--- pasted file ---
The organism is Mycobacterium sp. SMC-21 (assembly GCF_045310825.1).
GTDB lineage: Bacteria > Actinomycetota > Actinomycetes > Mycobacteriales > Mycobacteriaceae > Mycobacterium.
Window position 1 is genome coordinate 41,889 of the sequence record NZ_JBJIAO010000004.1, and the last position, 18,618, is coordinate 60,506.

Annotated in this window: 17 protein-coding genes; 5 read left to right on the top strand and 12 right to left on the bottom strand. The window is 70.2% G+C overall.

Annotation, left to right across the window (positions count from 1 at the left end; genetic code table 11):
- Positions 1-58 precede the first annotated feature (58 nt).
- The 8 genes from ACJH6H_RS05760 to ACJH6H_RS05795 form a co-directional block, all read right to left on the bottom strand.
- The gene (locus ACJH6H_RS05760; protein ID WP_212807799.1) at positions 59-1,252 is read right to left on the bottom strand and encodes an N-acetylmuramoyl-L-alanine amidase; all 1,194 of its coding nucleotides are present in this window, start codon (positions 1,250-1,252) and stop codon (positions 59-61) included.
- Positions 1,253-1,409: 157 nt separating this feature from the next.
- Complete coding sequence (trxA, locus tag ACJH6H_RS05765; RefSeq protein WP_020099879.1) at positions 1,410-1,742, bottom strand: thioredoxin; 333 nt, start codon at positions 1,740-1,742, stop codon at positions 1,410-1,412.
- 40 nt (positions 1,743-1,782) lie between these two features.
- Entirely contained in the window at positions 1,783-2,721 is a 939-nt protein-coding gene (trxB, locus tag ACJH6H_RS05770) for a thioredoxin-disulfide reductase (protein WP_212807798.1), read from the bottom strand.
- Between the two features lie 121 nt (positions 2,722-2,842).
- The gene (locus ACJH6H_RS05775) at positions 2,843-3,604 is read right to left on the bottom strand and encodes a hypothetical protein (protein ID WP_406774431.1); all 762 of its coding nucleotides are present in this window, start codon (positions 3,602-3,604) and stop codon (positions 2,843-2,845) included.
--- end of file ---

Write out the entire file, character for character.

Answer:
The organism is Mycobacterium sp. SMC-21 (assembly GCF_045310825.1).
GTDB lineage: Bacteria > Actinomycetota > Actinomycetes > Mycobacteriales > Mycobacteriaceae > Mycobacterium.
Window position 1 is genome coordinate 41,889 of the sequence record NZ_JBJIAO010000004.1, and the last position, 18,618, is coordinate 60,506.

Annotated in this window: 17 protein-coding genes; 5 read left to right on the top strand and 12 right to left on the bottom strand. The window is 70.2% G+C overall.

Annotation, left to right across the window (positions count from 1 at the left end; genetic code table 11):
- Positions 1-58 precede the first annotated feature (58 nt).
- The 8 genes from ACJH6H_RS05760 to ACJH6H_RS05795 form a co-directional block, all read right to left on the bottom strand.
- The gene (locus ACJH6H_RS05760; protein ID WP_212807799.1) at positions 59-1,252 is read right to left on the bottom strand and encodes an N-acetylmuramoyl-L-alanine amidase; all 1,194 of its coding nucleotides are present in this window, start codon (positions 1,250-1,252) and stop codon (positions 59-61) included.
- Positions 1,253-1,409: 157 nt separating this feature from the next.
- Complete coding sequence (trxA, locus tag ACJH6H_RS05765; RefSeq protein WP_020099879.1) at positions 1,410-1,742, bottom strand: thioredoxin; 333 nt, start codon at positions 1,740-1,742, stop codon at positions 1,410-1,412.
- 40 nt (positions 1,743-1,782) lie between these two features.
- Entirely contained in the window at positions 1,783-2,721 is a 939-nt protein-coding gene (trxB, locus tag ACJH6H_RS05770) for a thioredoxin-disulfide reductase (protein WP_212807798.1), read from the bottom strand.
- Between the two features lie 121 nt (positions 2,722-2,842).
- The gene (locus ACJH6H_RS05775) at positions 2,843-3,604 is read right to left on the bottom strand and encodes a hypothetical protein (protein ID WP_406774431.1); all 762 of its coding nucleotides are present in this window, start codon (positions 3,602-3,604) and stop codon (positions 2,843-2,845) included.